Thrice’s history of reinventing itself and continually pushing boundaries has been well-documented many other places, so I’ll spare you from the typical review intro stuff. “Major/Minor,” the band’s eighth studio album (and fourth Vagrant Records release) finds the band hitting what can only be considered a comfort zone, doing less in the way of expanding their sound and more in the way of deepening it, adding layer upon layer of sound to what was an already broad foundation.
“Major/Minor” begins with “Yellow Belly,” which kick the album off with a Black Keys style dirty blues riff before morphing into an alt-rock track. The repeated return to the intro riff saves the song from plunging too deep into nu-metal waters. “Promises” is a big sounding alternative rock song. It plays like an interesting mix of post-“Badmotorfinger” Soundgarden’s rhythm section and the melodic guitar and vocals of more recent U2, while “Blinded” and “Blur” wouldn’t sound out of place on any of Incubus’ last couple of less rap-funk, more atmospheric rock albums. The latter track features great dynamic loud/soft/loud changes and one of the album’s heaviest riffs over frontman Dustin Kensrue’s brooding, introspective lyrics: “why does this keep happening/ I try to close my eyes but I can’t blink…black and white blur into one.”
“Call It In The Air” and “Words In The Water” are the album’s most cinematic, or perhaps operatic tracks, not unlike recent Thursday material. “WITW” is perhaps the best representation of Thrice’s new direction, with guitars that weave from delicate to heavy to delicate again amid great changes in dynamic. “Disarmed” sounds like what may have become of Radiohead had they not stumbled into pharmaceutical-grade psychotropics and MIDI programming in the late ‘90s.
A couple of the album’s tracks are near misses. “Listen Through Me,” while perhaps being the most introspective and outward (along with “Words In The Water”) in its reflection of Kensrue’s beliefs is a little too mid-tempo and formulaic in its modern rockiness to really inspire me as a listener. “Anthology” starts out on the right track with the swirling, clean guitar intro, but the more distorted riff that follows is a little (or a lot, frankly) too reminiscent of a Creed track for my liking.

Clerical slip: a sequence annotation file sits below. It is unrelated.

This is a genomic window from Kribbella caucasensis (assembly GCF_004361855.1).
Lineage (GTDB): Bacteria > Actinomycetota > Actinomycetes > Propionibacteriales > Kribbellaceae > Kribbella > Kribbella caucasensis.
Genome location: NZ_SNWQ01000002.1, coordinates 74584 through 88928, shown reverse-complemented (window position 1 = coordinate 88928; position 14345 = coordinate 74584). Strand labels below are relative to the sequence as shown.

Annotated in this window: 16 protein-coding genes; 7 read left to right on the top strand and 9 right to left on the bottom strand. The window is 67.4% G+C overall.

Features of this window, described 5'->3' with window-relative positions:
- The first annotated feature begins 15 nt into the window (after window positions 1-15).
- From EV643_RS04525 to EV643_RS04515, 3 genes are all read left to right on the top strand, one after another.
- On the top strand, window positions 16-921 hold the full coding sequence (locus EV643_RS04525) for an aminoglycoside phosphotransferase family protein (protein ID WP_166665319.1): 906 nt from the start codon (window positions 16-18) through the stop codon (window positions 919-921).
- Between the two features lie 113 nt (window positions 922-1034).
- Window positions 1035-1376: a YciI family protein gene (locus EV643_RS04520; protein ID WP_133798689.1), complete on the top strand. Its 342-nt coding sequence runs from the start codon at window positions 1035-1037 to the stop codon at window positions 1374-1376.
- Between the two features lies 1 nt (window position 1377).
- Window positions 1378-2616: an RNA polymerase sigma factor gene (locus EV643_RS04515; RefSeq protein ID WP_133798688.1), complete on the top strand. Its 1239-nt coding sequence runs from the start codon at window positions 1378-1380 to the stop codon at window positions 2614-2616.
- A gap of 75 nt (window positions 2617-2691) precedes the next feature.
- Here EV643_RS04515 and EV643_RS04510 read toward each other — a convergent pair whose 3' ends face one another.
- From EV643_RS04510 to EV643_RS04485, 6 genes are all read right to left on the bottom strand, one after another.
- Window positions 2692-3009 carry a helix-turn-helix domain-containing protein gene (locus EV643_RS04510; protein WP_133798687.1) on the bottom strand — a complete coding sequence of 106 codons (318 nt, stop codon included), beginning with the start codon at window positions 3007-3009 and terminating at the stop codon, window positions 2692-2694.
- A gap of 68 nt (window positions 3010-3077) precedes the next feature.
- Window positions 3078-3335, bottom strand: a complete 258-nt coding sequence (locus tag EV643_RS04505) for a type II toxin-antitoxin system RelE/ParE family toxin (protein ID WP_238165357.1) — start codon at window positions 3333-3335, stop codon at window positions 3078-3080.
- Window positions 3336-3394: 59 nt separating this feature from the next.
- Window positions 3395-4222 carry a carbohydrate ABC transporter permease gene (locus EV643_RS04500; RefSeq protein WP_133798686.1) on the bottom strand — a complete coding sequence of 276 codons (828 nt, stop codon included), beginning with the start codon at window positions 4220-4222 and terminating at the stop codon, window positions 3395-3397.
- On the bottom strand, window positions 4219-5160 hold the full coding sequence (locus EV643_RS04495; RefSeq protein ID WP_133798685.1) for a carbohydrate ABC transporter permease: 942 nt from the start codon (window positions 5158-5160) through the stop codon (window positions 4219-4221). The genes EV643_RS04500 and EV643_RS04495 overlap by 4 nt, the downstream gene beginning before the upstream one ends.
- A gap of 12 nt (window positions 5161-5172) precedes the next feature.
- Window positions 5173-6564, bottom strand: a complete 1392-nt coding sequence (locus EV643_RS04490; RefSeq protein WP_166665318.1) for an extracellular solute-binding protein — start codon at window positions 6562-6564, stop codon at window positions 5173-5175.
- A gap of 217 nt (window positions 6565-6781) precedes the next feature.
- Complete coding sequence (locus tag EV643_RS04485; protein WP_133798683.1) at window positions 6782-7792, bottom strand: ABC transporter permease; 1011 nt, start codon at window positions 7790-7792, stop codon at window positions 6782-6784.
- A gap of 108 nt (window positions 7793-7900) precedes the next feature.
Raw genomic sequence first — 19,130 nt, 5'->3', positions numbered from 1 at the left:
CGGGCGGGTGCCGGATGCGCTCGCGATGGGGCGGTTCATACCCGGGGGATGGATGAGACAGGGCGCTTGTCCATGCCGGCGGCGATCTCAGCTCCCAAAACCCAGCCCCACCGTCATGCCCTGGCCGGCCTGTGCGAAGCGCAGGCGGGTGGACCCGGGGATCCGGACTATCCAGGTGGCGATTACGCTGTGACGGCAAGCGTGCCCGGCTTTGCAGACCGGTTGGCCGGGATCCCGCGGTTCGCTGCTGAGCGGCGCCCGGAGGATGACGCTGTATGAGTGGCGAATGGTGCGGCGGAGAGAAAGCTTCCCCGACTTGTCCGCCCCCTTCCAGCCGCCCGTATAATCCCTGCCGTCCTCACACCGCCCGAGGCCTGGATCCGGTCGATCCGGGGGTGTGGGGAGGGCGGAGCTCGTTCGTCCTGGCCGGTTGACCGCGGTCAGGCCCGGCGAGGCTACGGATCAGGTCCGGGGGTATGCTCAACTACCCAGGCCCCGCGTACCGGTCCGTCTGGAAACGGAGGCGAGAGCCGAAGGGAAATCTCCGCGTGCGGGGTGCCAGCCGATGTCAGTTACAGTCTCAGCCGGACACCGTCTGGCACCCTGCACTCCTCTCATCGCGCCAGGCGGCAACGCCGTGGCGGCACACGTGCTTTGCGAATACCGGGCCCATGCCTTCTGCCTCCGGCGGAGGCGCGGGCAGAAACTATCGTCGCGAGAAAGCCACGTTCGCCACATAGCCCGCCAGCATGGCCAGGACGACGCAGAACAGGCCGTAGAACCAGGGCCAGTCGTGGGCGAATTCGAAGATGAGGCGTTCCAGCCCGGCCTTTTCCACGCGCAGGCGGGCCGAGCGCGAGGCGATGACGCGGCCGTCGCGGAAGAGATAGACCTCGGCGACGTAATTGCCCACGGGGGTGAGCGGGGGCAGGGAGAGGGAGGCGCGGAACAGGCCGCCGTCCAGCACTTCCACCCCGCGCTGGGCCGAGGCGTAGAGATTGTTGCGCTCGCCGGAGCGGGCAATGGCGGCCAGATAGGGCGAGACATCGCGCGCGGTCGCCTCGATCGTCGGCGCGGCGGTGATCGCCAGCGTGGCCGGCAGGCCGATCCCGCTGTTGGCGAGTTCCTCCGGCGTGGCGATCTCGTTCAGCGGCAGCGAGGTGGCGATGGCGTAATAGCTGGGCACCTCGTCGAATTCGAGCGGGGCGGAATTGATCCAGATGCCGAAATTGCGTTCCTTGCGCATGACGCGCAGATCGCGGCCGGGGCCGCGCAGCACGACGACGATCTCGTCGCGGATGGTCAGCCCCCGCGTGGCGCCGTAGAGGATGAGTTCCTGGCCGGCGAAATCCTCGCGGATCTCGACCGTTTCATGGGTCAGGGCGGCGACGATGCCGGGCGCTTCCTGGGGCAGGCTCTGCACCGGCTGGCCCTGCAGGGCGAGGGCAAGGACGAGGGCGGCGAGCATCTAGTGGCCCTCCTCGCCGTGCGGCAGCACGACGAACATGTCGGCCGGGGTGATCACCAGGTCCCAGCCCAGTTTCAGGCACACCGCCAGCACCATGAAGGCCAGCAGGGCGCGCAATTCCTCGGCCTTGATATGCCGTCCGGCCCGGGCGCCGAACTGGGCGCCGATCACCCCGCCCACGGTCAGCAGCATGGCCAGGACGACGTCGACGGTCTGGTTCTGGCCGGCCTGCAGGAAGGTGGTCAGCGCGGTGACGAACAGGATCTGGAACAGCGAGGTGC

Kensrue’s vocals, as you might expect, are as integral to the sound of “Major/Minor” as the myriad guitar sounds in the spectrum (from chunky balls-out rock chords to plucked, atmospheric tones) and the lock-tight Breckenridge brother rhythm section. Each instrument spends time in the the driver’s seat, moving the ship in what seems like several different directions in the same song. Even Kensrue’s voice plays the role of chameleon, sounding different depending on the part of the song, at times echoing equal parts Geoff Rickly (Thursday), Brandon Boyd, Chris Cornell, Christopher Hall (Stabbing Westward) and at times almost Bono or Chris Martin (that sucking sound you hear is any hope of maintaining some semblance of street cred being washed away).
While it may not necessarily inspire legions of new Thrice fans, “Major/Minor” is most certainly going to please fans of at least the last couple of album, and certainly won’t be as polarizing as the constant changing of directions can tend to be. In actuality, it is probably one of the band’s more solid releases when listened to start-to-finish.